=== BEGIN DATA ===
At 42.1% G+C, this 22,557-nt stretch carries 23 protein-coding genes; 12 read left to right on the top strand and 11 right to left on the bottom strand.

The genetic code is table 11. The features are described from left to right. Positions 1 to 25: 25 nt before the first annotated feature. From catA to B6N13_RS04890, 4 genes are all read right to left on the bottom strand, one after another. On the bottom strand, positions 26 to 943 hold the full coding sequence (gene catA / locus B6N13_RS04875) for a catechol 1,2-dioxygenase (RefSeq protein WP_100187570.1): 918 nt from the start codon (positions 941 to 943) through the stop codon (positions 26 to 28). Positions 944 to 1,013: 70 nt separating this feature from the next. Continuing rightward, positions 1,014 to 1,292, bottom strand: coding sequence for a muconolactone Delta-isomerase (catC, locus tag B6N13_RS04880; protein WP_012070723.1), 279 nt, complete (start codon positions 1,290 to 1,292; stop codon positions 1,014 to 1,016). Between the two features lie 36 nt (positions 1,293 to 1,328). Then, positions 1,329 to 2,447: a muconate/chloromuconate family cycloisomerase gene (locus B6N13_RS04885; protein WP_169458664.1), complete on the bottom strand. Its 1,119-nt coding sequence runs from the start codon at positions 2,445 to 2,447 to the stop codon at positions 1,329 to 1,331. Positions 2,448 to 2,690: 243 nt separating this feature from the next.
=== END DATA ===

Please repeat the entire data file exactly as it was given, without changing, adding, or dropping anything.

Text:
At 42.1% G+C, this 22,557-nt stretch carries 23 protein-coding genes; 12 read left to right on the top strand and 11 right to left on the bottom strand.

The genetic code is table 11. The features are described from left to right. Positions 1 to 25: 25 nt before the first annotated feature. From catA to B6N13_RS04890, 4 genes are all read right to left on the bottom strand, one after another. On the bottom strand, positions 26 to 943 hold the full coding sequence (gene catA / locus B6N13_RS04875) for a catechol 1,2-dioxygenase (RefSeq protein WP_100187570.1): 918 nt from the start codon (positions 941 to 943) through the stop codon (positions 26 to 28). Positions 944 to 1,013: 70 nt separating this feature from the next. Continuing rightward, positions 1,014 to 1,292, bottom strand: coding sequence for a muconolactone Delta-isomerase (catC, locus tag B6N13_RS04880; protein WP_012070723.1), 279 nt, complete (start codon positions 1,290 to 1,292; stop codon positions 1,014 to 1,016). Between the two features lie 36 nt (positions 1,293 to 1,328). Then, positions 1,329 to 2,447: a muconate/chloromuconate family cycloisomerase gene (locus B6N13_RS04885; protein WP_169458664.1), complete on the bottom strand. Its 1,119-nt coding sequence runs from the start codon at positions 2,445 to 2,447 to the stop codon at positions 1,329 to 1,331. Positions 2,448 to 2,690: 243 nt separating this feature from the next.